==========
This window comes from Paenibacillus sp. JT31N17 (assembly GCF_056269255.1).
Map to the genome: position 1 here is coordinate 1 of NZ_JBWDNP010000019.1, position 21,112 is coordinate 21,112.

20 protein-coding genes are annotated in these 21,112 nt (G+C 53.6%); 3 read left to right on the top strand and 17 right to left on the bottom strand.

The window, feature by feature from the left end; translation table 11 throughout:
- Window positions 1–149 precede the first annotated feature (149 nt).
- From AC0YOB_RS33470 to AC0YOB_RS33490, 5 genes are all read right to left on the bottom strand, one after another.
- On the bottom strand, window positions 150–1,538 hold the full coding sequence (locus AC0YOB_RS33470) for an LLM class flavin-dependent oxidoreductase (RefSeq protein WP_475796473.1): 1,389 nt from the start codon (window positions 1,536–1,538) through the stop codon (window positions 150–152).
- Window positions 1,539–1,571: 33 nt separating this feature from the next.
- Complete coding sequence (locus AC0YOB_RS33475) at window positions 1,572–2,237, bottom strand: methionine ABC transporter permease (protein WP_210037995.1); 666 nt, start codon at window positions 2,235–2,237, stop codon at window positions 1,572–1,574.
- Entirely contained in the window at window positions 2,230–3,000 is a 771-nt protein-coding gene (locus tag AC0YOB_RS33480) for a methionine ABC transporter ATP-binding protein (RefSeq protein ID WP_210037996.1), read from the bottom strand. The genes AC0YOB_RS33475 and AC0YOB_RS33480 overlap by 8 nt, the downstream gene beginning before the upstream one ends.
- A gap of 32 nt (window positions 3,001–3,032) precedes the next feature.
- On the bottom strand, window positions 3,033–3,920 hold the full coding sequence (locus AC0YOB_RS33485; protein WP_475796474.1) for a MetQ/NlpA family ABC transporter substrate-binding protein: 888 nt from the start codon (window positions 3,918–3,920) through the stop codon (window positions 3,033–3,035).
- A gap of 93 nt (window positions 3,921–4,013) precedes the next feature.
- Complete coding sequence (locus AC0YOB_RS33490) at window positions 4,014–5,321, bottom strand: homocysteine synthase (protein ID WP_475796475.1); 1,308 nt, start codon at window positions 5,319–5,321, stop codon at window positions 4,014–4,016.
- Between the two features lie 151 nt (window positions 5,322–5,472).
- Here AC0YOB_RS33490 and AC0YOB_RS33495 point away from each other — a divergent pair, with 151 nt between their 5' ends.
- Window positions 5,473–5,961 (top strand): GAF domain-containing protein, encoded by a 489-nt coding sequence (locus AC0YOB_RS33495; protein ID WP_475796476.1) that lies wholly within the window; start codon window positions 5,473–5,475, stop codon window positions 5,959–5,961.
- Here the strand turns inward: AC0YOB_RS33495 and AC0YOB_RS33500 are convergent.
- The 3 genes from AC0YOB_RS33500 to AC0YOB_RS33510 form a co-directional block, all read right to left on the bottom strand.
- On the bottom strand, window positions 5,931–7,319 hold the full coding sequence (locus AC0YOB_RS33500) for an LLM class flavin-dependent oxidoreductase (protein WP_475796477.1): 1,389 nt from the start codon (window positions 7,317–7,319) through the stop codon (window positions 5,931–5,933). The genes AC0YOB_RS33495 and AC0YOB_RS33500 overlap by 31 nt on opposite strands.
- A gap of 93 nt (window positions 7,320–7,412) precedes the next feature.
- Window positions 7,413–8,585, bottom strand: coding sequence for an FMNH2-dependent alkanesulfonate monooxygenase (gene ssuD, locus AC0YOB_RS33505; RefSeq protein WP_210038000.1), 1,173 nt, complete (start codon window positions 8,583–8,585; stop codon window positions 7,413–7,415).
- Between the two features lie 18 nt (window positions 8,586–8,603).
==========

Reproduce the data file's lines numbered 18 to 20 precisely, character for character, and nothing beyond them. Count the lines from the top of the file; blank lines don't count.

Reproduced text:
- Here the strand turns inward: AC0YOB_RS33495 and AC0YOB_RS33500 are convergent.
- The 3 genes from AC0YOB_RS33500 to AC0YOB_RS33510 form a co-directional block, all read right to left on the bottom strand.
- On the bottom strand, window positions 5,931–7,319 hold the full coding sequence (locus AC0YOB_RS33500) for an LLM class flavin-dependent oxidoreductase (protein WP_475796477.1): 1,389 nt from the start codon (window positions 7,317–7,319) through the stop codon (window positions 5,931–5,933). The genes AC0YOB_RS33495 and AC0YOB_RS33500 overlap by 31 nt on opposite strands.